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The Spike [or Victoria University College Review 1961]

Wikitoria, the Way to My Heart

Wikitoria, the Way to My Heart

After three weeks of hectic holidaying aboard the P & 0 liner Oronsay, I arrived at Wikitoria on 1 March 1960 and knew at once that here was the pleasant paradiso of my dreams, where I could rest and while away my Fulbright year in peace and intellectual vapidity. My first stop was Weir House. Had I realized I was coming to an underdeveloped country, my shock at the primitive conditions of this hostel (euphemism for paid borstal) would not have been nearly so great. The long, dank corridors reminded me of the days when I was employed as a spy by the Roman government to inform on early Christian worshippers in the catacombs. The food made me realize at once that America had been sending its Care packages to all the wrong places and I immediately cabled the outgoing administration to beware the Ides of March. On the bright side, I found the acoustics enormously successful in magnifying and reverberating every sound with remarkable high fidelity.

The men at Weir are a much better lot than Kiwis have a right to be, considering their insularity. Bright, ambitious, argumentative, sexually adjusted, they will soon page 47 learn to play the game by the established rules. They will learn that every good Kiwi must jealously prevent his neighbour from doing any better than he does. They will learn that intelligence is a poor substitute for prejudice, and that the path of least resistance leads to happiness, mental health, and progress. They will learn that women are unintelligent persons whose place is in the kitchen decorating pavlovas, while the well-informed men talk about rugby in the lounge over their gallons of urine flavoured bitters. Already they are on the right track. Alcoholism, it seems to me, has more devotees than panty-raids have in the States. And the first two-thirds of each academic year are spent 'getting fixed up', while the final third of the year is spent cramming.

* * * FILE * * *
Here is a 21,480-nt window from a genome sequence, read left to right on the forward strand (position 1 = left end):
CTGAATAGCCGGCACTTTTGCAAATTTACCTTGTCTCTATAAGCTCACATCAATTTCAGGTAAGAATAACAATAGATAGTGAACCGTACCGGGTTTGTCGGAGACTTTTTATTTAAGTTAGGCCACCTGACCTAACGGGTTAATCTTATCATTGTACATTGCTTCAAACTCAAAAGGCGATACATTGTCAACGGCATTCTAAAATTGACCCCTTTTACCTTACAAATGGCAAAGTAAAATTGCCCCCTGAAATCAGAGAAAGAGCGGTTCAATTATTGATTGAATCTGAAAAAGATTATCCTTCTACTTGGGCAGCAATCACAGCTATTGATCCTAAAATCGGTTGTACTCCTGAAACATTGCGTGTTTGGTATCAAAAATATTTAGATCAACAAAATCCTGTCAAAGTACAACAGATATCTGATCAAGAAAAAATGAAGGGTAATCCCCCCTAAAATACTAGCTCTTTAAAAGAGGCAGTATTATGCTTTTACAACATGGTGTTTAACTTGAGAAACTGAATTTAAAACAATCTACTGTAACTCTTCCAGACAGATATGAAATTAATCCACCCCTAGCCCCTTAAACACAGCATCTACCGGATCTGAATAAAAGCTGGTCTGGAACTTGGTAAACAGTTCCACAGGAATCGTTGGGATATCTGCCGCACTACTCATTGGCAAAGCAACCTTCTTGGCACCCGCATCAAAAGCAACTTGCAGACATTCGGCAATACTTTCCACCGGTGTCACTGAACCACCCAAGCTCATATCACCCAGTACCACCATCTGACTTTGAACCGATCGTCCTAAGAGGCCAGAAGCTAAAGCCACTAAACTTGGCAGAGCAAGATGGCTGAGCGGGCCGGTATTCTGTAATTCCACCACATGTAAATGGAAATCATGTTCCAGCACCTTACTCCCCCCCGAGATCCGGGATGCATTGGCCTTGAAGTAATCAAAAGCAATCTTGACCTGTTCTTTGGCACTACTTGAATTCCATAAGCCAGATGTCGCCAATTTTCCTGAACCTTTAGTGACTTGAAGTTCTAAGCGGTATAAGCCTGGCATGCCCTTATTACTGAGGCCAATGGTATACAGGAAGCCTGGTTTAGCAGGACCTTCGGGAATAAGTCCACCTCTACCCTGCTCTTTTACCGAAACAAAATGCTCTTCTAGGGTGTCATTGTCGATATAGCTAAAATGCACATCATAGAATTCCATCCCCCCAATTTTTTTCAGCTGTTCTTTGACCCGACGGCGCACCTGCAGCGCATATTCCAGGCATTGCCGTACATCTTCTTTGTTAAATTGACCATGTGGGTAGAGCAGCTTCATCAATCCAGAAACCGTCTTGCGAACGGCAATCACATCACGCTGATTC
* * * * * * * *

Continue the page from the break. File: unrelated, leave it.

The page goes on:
Most students at Wikitoria work part of the time that they are not swotting. This usually means that they can be found strolling along Lambton Quay in midmorning, or just emerging from the eleven o'clock pictures (in time for the two o'clock session, from which they emerge in time for the five o'clock session, etc.) or merely staring blankly out of the window at La Scala. For this they earn between five and twenty pounds per week, depending on whether they are accountancy or law students.

The minority who swot in the library do so, I am convinced, because it is there. However, they should be credited at least for their non-conformity in the face of the community need for mediocrity. It should also be noted that they surmount formidable obstacles. Librarians, I mean. Incredible women, who are both incoherent and greedy for outrageous fines, librarians all wear army shoes and spend the major part of their time rearranging the books out of sight so that they can never be found in less than three-quarters of an hour. The library, too, is acoustically near perfect.

Students pursue a variety of papers, all of which are marked by learning off archaic interpretations by rote. No one dares question the assumptions of the lecturer, who seldom invites disagreement with his ideas or with the status quo. The encouragement of original thinking by a few stimulating people is more than counter-balanced by the frustration the students see in these men, who are usually thwarted and unsatisfied in their academic ambitions. But who cares, as long as the great steamroller of equality rolls merrily along paving everybody down smooth ?